From my mid-thirties on I have spoken with many woman whom need to take anti-anxiety medication to survive a day of work, kids and family life. And some of them have two children or less. Imagine life for three or more and then some. It's not as easy as it looks. I've often heard parents of two or more kids say the third puts you over the edge because they are now outnumbered; therefore, what's one more. Imagine how single parents fair?
I'm one of the lucky ones who manage my days and nights without medication or sleep aids. I've even decided for the third year in a row to give up buying wine and having a daily glass with dinner or at night for Lent. That decision is more about vanity and dropping an unwanted winter pooch before the summer comes around and humiliates me. That is not as easy as it looks. I've repeatedly heard comments about my weight, some pleasant and some downright nasty and mean. I need to watch everything I ingest and have to exercise regularly because of a chronic stomach condition I have, which, when it flares up, I get hospitalized. I prefer prevention, especially since we don't have health insurance.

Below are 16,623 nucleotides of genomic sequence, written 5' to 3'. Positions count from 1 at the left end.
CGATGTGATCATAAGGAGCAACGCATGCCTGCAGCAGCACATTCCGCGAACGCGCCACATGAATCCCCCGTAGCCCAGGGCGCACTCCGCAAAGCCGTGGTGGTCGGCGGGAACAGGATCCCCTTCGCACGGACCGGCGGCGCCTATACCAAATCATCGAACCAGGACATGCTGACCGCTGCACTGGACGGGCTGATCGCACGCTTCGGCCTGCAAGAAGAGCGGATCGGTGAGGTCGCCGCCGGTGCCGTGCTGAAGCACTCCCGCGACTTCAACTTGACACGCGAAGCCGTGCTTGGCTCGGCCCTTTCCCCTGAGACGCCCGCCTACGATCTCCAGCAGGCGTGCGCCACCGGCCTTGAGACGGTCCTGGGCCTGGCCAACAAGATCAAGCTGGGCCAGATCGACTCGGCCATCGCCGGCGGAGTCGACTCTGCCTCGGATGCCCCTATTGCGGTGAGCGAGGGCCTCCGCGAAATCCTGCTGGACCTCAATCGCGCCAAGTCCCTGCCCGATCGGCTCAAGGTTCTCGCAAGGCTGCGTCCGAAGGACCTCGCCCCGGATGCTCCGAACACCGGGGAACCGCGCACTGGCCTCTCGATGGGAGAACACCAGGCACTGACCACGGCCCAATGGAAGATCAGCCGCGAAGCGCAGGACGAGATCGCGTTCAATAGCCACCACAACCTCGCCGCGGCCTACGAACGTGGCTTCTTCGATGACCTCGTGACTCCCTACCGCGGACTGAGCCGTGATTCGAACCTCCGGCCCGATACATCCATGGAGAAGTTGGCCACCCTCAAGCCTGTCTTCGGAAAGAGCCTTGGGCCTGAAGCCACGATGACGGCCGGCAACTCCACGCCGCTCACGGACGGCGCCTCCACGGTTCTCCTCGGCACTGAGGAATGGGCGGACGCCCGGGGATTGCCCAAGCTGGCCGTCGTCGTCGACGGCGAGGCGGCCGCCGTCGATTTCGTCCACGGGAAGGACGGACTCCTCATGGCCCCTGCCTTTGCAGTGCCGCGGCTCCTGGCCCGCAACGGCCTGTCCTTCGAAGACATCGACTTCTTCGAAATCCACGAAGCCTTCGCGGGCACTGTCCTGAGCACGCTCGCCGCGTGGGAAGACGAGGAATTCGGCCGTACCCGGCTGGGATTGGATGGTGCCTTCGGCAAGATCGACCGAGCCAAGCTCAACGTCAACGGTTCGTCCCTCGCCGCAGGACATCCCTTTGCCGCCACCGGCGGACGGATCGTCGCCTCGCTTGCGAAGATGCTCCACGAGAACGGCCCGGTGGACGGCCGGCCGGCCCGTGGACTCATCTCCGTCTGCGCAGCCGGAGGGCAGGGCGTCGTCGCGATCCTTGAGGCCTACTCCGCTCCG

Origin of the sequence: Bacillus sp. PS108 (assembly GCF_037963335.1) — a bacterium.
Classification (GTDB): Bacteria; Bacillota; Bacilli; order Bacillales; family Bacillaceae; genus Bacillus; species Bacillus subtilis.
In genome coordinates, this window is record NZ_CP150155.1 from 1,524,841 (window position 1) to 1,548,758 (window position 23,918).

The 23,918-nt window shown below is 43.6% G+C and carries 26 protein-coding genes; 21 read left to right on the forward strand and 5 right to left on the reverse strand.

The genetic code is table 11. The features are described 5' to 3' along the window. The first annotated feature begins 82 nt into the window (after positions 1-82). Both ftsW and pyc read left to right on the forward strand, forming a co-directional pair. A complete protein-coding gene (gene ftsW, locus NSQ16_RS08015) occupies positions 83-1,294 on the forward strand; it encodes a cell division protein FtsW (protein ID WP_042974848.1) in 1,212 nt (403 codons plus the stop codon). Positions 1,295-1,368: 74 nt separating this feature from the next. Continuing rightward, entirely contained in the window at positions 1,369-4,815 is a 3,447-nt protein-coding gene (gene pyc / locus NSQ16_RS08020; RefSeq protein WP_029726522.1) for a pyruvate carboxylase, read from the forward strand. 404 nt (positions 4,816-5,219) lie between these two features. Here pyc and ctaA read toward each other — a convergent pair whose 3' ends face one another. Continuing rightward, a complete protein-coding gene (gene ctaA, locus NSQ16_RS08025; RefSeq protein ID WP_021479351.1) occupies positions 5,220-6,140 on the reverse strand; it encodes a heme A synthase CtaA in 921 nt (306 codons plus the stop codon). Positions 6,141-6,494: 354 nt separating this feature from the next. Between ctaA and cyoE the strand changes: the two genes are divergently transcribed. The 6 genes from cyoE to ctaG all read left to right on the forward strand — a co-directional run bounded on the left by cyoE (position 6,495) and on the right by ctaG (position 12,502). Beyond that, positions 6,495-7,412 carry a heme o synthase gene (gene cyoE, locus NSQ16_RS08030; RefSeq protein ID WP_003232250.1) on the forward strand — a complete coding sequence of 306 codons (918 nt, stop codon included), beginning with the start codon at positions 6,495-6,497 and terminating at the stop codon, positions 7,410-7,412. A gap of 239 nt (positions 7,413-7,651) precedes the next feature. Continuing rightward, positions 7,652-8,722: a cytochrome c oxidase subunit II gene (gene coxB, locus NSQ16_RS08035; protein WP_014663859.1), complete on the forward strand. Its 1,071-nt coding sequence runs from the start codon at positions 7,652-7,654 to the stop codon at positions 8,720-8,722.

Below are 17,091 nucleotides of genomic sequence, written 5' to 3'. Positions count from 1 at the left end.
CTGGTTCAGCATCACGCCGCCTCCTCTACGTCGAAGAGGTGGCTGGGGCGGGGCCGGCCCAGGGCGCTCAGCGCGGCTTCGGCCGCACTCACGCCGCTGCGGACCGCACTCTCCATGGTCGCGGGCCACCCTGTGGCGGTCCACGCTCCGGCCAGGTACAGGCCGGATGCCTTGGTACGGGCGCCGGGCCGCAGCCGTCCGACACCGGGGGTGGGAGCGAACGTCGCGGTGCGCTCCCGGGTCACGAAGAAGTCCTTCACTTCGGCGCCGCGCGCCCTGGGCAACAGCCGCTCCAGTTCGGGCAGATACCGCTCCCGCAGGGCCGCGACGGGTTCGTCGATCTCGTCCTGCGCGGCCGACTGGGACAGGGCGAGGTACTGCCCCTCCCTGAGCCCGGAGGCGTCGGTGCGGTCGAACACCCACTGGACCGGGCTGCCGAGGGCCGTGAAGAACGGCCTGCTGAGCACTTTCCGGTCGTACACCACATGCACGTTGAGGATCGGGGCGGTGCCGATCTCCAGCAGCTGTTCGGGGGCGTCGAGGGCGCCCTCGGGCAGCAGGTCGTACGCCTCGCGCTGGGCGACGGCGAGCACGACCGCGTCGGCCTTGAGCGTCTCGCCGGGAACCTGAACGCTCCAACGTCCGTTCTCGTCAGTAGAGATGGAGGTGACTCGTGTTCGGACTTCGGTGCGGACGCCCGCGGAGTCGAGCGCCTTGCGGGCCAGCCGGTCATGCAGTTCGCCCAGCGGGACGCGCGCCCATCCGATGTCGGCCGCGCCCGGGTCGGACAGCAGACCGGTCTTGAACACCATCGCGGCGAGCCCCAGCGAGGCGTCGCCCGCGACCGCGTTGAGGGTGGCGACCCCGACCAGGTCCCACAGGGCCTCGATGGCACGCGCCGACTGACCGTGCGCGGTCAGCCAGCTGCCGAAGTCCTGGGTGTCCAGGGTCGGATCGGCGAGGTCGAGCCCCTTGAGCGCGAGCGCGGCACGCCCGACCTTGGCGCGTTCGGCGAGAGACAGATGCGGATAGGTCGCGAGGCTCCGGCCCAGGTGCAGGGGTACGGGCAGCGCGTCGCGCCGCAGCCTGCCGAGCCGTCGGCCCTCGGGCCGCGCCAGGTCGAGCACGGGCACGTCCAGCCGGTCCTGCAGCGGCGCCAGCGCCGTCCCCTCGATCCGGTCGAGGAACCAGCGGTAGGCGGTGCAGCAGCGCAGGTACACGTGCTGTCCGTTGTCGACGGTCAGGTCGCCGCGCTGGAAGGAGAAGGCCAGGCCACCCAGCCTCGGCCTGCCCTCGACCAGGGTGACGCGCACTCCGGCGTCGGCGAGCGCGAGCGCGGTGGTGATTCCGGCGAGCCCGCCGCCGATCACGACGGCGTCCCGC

A close friend and former employee whom I left unemployed when I closed my business recently began online classes to begin a career in medical billing. She asked me for some tips on how I juggle everything I do. I said, oh great, we will get together for coffee and chat. It's been about three weeks and I haven't contacted her for coffee-SORRY JEN! I will soon, I promise. Although, I did speak to her before about coloring her hair, we never made a date. It's just not as easy as it looks.
I'd love to hear from working moms who have more than two children and hear their secrets. Sorry to the two and under crowd, I am not diminishing your efforts or anything that you do. It is double everything the more kids you have. I work 18 to 22 hours out of my house in a hair salon with another 20 to 25 hours a week spent writing, blogging, and building my website: http://www.asktheprostylist.com/. The rest of the time I am in the car driving my four boys to and from school at various location and different times, to religion at two separate times, dance five times a week up to four times a day, voice lessons, band rehearsals at two other schools, NYSSMA, performances, concerts, tutoring (they tutor) competitions, play practices, church, doctors, orthodontists, dentists and ophthalmologists and once in a while a friend's house. So when I repeatedly get asked to do something that I simply cannot, I do tend to bark loudly. Oh, by the way, I have one car; a five passenger Ford Focus. I do carpool with two other people and have had lovely women help me out in a pinch. But honestly, adding third parties never works out in my favor. I just don't have the time, so yeh, it's definitely not as easy as it looks.